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Bedford parents warned about Internet predators

BEDFORD - Giving out too much personal information is dangerous, and it could even be deadly. That was the message delivered last night at a student safety forum attended mostly by parents at McKelvie Intermediate School.

The event, sponsored by the McKelvie Parent-Teacher Group, featured guest speakers from the police and fire departments and the Child Advocacy Center of Hillsborough County who discussed a broad range of safety-related tropics.

"You want to limit what information you release as much as possible," said Erin McIntyre, a former prosecutor in Massachusetts who is now director of the Child Advocacy Center of Hillsborough County. "There are people out there who are preying on children."

Personal information is released most frequently over the Internet, but McIntyre said there are other ways people divulge facts about themselves and their families that seem innocent but provide details predators can use to their advantage. For example, she cited the popular stick figures that appear on the back windows of cars depicting a family's makeup. By looking at the depiction, a predator could take note of the fact that he's driving behind a single mother who cares for two children and a dog.

"It's really hard to be a parent because you've got to be game-on all the time to keep kids safe," said McIntyre. "I don't want to offend or scare anyone tonight, but I live in a paranoid world."

According to the Granite State Children's Alliance, 240 children are sexually abused in the United States every day - or one every six minutes. And nearly five children die every day in this country as a result of abuse or neglect.

And while predatory behavior from strangers is a real threat, the speakers who addressed the crowd of about 50 said the most common scenario involves a predator who is close to the victim or the victim's family.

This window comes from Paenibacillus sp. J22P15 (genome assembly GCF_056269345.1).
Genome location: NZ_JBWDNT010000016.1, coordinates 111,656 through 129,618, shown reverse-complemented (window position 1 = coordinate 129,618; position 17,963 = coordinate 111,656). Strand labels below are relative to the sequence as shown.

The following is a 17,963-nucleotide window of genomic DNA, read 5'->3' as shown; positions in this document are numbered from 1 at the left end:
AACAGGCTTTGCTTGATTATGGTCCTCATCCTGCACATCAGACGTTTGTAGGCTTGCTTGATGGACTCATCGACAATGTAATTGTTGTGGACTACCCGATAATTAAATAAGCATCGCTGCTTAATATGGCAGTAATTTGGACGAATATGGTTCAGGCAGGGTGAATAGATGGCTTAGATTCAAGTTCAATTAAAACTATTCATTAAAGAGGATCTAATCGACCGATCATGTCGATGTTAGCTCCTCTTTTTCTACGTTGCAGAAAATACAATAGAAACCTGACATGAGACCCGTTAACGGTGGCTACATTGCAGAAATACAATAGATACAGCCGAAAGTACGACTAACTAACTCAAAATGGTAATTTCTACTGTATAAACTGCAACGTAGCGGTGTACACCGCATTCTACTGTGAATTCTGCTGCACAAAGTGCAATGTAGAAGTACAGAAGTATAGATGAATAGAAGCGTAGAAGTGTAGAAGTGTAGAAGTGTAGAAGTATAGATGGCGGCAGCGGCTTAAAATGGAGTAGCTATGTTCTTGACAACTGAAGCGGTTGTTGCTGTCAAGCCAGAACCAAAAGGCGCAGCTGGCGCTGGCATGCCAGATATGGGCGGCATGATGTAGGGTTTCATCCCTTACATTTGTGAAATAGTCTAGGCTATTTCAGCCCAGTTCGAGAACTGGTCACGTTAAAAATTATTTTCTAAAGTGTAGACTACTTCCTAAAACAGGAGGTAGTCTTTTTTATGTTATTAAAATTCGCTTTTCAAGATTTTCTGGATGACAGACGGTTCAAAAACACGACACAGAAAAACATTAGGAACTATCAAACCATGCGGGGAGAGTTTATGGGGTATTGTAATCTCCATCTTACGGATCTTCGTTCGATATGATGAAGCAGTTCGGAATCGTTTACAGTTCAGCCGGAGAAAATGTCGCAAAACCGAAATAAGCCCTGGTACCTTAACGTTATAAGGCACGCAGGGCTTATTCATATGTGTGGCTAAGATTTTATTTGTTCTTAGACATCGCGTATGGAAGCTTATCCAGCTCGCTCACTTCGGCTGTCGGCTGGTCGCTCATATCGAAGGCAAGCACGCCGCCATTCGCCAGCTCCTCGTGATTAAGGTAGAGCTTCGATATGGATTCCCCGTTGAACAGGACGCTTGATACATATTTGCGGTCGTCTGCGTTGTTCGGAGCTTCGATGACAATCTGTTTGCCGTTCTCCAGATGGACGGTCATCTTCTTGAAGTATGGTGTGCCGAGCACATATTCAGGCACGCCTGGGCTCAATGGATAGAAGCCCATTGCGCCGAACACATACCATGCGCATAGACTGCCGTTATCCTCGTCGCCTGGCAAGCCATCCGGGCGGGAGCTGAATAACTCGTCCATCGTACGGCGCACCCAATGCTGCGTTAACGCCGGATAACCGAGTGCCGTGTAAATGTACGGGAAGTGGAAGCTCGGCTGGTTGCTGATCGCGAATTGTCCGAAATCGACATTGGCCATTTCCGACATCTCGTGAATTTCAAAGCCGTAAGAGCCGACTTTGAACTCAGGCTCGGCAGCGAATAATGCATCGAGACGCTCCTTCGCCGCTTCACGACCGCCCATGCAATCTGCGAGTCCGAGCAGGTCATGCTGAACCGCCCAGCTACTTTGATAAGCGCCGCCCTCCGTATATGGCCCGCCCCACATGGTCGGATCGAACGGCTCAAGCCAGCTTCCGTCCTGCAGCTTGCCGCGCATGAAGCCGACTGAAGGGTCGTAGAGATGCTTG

"The person who harms your child is most likely a person you know pretty well," said McIntyre. "It's not always the creepy guy who gives you a bad feeling that's targeting your kid."

It's more likely that a child's abuser is going to be a family member or friend, a coach, a Scout leader or pastor or some other authority figure.

"It's the people who have exposure to your children - they're the ones you have to watch out for," said McIntyre. "Most of the time it's going to be somebody that's really embedded in that child's life."

Bedford Police Detective Matthew Fleming, a member of the Portsmouth-based Internet Crimes Against Children Task Force, called the Internet a "target rich" environment for predators, adding that 45 million children log on to the Internet each day. And most teenagers, said Fleming, can navigate the Internet better than their parents.

"When you think your kids have gone to bed, well, they haven't gone to bed," said Fleming. "Some students set online dates after hours when everybody in this room is asleep."

His advice to parents is to collect all electronic devices before their children go to bed and put them someplace where the children can't get to them.

Fleming said the statistics about predatory behavior on the Internet are disturbing. One in 33 children receive aggressive sexual solicitations over the Internet, he said, adding that "online predators are very good at what they do."

Other safety tips came from the fire department's fire inspector, Scott Hunter, who urged parents to use the latest technology in working to prevent house fires or carbon- monoxide poisonings.

According to Hunter, a study determined that most children, regardless of their age, will sleep through the sound of a smoke alarm going off. But today's technology allows a parent's voice to be programmed into smoke alarms, and studies have shown that to be a more effective method of alerting children to a fire danger, Hunter said.

He also said radio frequency technology allows a smoke detector in the basement or the first floor to communicate with smoke alarms on the second floor.

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